09 May 2010

Counter to Ben Bernanke's The World on a Cross of Gold

Extract from Gold Standards and the Real Bills Doctrine in U.S. Monetary Policy by Richard Timberlake. The references to "Bernanke 1993" are to Ben Bernanke's 1993 article "The World on a Cross of Gold" in the Journal of Monetary Economics.

Ben Bernanke, in a laudatory review of Golden Fetters, agrees with its main thesis. “Eichengreen,” Bernanke states, “has made the case that the international gold standard, as reconstituted following World War I, played a central role in the initiation and propagation of the worldwide slump” (Bernanke 1993, 252). “In this masterful new book,” he notes approvingly, “Barry Eichengreen has gone well beyond his previous work to marshal a powerful indictment of the interwar gold standard, and of the political leaders and economic policy-makers who allowed themselves to be bound by golden fetters while the world economy collapsed.” The United States, especially, absorbed and sterilized gold, “largely reflecting conscious Federal Reserve policy. . . . Monetary policy became tight in the U.S. in 1928. . . . High returns on both bonds and stocks attracted gold into the U.S., but the Fed, intent on its domestic policy goals, sterilized the inflows” (Bernanke 1993, 253-258).

Bernanke’s words, much like Temin’s and Eichengreen’s, contradict his argument. If central banks could absorb and sterilize gold, “reflecting conscious Federal Reserve policy,” the central bank, not the gold standard, was running the show.

...

Bernanke finally poses a very apt question that he leaves unanswered. “Why was there such a sharp contrast between the stability of the gold standard regime of the classical, pre-World War I period and the extreme instability associated with the interwar gold standard?” (Bernanke 1993, 261).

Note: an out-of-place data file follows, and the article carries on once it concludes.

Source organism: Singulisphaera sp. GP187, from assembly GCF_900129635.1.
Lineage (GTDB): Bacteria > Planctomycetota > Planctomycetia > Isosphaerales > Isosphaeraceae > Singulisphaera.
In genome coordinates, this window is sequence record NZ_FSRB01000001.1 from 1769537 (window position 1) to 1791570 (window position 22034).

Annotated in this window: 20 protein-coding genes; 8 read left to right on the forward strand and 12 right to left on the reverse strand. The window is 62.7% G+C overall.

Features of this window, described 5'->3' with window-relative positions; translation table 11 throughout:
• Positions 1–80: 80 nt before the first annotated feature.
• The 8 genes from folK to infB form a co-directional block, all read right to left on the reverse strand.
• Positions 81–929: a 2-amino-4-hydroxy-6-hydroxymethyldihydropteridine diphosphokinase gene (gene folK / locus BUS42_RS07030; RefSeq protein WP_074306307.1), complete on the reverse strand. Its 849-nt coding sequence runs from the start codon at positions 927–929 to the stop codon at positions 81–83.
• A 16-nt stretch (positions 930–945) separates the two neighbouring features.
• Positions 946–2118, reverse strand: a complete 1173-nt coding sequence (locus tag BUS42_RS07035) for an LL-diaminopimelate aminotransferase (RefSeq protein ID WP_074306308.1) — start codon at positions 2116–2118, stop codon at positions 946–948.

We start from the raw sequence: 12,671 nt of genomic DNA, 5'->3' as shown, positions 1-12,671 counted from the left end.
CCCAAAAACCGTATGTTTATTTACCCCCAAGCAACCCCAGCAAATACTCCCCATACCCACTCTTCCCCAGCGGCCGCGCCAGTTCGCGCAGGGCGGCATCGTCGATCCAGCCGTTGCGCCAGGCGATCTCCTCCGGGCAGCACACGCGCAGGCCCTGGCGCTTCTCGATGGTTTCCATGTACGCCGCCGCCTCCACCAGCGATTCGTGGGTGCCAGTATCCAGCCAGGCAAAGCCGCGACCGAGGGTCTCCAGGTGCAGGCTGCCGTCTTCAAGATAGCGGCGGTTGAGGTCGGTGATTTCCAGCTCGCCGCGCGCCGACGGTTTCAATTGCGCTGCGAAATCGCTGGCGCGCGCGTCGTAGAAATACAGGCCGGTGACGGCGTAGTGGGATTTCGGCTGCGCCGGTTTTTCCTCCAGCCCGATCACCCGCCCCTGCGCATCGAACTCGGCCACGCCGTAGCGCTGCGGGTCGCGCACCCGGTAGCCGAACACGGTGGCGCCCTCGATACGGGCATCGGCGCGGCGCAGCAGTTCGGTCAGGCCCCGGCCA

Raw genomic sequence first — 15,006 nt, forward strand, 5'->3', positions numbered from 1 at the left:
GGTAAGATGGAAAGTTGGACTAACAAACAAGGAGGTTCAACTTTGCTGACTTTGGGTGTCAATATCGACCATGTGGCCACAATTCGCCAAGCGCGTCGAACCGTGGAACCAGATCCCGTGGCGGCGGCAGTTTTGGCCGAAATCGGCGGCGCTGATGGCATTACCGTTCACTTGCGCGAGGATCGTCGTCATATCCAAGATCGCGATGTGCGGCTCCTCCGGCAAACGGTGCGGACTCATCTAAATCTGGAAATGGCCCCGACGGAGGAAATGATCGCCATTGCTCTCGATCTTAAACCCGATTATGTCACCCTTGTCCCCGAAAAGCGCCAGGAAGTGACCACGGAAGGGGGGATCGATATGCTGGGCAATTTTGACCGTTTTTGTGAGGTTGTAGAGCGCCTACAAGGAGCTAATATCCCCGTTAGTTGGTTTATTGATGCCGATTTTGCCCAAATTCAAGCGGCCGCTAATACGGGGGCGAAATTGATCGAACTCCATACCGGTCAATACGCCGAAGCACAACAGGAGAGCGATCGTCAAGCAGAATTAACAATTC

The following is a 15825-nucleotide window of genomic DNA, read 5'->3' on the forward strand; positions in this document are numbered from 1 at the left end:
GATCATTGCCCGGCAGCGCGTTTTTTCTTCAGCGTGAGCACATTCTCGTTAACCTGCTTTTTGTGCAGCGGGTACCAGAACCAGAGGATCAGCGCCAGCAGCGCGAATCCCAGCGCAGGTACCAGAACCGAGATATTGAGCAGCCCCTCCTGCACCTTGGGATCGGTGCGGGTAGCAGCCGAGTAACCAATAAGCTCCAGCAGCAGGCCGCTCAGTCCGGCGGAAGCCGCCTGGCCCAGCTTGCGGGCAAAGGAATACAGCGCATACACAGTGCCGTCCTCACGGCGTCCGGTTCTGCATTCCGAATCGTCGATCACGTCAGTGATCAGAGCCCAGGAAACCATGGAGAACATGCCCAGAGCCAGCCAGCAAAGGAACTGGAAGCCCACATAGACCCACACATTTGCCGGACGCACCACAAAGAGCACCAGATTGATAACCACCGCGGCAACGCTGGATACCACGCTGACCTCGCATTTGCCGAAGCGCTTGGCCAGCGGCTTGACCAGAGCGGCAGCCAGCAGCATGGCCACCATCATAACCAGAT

Here are two commentaries that may help answer his question. The first is from Lionel D. Edie, a prominent economist of the time. At a conference of economists in early 1932, he stated,
The Federal Reserve Act cut the tie which binds the gold reserve directly to the credit [money] volume, and by so doing automatically cut off the basic function of the gold standard . . . in an essential respect we abandoned [the automatic money supply function] some time ago. . . . We are not now on the gold standard . . . and we have not been for some time . . . it is time to recognize that the Federal Reserve mechanism does not constitute an automatic self-corrective device for perpetuating a gold standard. (Edie1932, 119-128)

And Leland Yeager in 1966 described the “gold standard” of the 1920s in these words:
The gold standard of the late 1920s was hardly more than a fa├žade. It involved extreme measures to economize on gold. . . . It involved the neutralization or offsetting of international influences on domestic money supplies, incomes, and prices. Gold standard methods of balance of payments equilibrium were largely destroyed and were not replaced by any alternative. . . . With both the price and income and the exchange-rate mechanisms of balance of payments adjustment out of operation, disequilibriums were accumulated or merely palliated, not continuously corrected. (Yeager 1966, 290)

These commentaries provide the answer to Bernanke: “The” interwar gold standard was not a gold standard. It was an entirely different system than the pre-1914 gold standard that had existed for 100 years.


Also quoted in the article is the following from Joseph Schumpeter's 1954 History of Economic Analysis:

An ‘automatic’ gold currency is part and parcel of a laissezfaire and free-trade economy. It links every nation’s money rates and price levels with the money-rates and price levels of all the other nations that are ‘on gold.’ It is extremely sensitive to government expenditure and even to attitudes or policies that do not involve expenditure directly, for example, to foreign policy, to certain policies of taxation, and, in general, to precisely all those policies that violate the principles of [classical] liberalism. This is the reason why gold is so unpopular now [1950] and also why it was so popular in a bourgeois era. It imposes restrictions upon governments or bureaucracies that are much more powerful than is parliamentary criticism. It is both the badge and the guarantee of bourgeois freedom—of freedom not simply of the bourgeois interest, but of freedom in the bourgeois sense. From this standpoint a man may quite rationally fight for it, even if fully convinced of the validity of all that has ever been urged against it on economic grounds. From the standpoint of etatisme and planning, a man may not less rationally condemn it, even if fully convinced of the validity of all that has ever been urged for it on economic grounds.

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